Matthew Futterman’s recent piece in The Wall Street Journal “The U.S. Soccer Double Standard,” should sound very familiar to scholars of work.
He makes the very strong case that women athletes in the U.S. are held to a different standard than men. The evidence? Female soccer players on the UNDEFEATED 2015 U.S. World Cup team are accused of “sloppy, uncreative play” (despite outscoring opponents by a wide margin), having “unsatisfying wins,” and some players are even apologizing for some victories, saying that their play will improve. The coach has even been defensive in response to recent victories.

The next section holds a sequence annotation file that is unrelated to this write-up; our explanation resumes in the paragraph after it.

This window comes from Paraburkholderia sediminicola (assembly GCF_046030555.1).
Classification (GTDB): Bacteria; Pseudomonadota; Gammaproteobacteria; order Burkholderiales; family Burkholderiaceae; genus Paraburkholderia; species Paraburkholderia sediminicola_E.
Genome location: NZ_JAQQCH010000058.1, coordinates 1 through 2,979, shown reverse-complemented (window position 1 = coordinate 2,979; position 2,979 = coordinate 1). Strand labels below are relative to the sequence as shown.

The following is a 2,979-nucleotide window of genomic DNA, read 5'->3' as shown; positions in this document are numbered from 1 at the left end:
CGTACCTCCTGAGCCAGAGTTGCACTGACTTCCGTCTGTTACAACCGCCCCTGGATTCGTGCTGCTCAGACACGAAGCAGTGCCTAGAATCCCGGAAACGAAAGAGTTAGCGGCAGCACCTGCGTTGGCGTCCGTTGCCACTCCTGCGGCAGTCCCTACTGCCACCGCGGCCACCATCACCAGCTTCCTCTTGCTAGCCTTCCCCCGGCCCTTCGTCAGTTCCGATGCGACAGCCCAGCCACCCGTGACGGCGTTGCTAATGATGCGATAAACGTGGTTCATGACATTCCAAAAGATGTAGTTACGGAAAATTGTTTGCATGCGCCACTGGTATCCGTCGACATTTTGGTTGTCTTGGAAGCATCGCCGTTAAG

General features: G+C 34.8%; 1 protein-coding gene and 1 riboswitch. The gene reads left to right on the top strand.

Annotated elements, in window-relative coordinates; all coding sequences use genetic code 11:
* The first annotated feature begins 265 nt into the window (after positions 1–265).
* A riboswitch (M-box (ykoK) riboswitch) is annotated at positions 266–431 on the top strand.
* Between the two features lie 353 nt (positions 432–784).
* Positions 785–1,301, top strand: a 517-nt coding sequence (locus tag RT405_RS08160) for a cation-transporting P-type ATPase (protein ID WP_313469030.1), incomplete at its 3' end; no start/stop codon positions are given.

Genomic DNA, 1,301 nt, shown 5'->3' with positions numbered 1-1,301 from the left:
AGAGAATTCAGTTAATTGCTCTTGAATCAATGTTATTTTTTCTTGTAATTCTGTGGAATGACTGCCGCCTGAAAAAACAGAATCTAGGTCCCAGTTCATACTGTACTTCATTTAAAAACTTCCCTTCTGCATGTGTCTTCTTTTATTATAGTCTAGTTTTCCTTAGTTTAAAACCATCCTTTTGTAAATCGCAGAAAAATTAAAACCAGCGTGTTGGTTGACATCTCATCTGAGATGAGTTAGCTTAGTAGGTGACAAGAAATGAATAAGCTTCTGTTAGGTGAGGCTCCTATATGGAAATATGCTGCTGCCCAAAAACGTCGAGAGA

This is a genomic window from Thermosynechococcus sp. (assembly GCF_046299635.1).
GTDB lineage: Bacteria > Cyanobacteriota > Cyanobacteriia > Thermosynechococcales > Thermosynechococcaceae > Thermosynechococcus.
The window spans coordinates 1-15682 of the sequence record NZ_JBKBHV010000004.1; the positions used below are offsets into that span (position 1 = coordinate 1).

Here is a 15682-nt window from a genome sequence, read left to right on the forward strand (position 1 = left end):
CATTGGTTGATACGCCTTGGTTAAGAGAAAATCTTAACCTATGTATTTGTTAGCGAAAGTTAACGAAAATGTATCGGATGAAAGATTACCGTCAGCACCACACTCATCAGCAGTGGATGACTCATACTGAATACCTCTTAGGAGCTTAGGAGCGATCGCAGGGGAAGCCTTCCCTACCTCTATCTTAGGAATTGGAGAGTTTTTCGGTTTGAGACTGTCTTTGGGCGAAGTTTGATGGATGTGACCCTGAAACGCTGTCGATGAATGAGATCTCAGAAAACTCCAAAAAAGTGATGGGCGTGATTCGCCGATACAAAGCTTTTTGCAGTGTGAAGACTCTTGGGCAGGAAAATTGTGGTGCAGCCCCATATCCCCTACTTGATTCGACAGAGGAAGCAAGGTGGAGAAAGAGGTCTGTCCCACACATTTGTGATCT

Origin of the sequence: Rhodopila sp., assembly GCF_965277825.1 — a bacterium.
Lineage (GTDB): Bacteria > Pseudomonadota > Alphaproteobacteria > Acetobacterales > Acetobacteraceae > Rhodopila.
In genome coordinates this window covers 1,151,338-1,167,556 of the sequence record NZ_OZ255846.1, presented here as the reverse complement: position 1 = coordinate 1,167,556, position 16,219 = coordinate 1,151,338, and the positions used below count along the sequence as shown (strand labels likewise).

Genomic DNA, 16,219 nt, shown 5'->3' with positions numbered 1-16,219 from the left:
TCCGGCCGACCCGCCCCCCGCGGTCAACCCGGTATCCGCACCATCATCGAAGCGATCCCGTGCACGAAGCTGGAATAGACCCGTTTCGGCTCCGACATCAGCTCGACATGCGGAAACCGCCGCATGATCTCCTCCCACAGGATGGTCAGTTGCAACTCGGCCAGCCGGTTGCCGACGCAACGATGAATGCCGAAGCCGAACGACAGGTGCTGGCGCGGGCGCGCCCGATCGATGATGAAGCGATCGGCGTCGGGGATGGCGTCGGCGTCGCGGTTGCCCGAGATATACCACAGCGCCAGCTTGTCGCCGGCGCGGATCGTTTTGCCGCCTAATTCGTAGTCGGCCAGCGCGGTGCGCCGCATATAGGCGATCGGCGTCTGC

In contrast, Futterman goes on to point out, soccer players in last year’s men’s U.S. World Cup team won one game (against Ghana), tied a game (against Portugal), and lost to Germany and Belgium yet were hailed as the “spunky underdogs storming the gates of the soccer establishment” and widely celebrated upon their return home. I’m not able to find record of ANY member of the men’s national team apologizing for their 2014 World Cup performance. The double standard, some argue, is because we have heightened expectations for women to win—and win big—and expect less of the men. The women recently won two World Cup titles (in 1991 and 1999) and at the start of World Cup play were ranked second in the world by FIFA. The men have qualified for every World Cup since 1990 but have never won a title.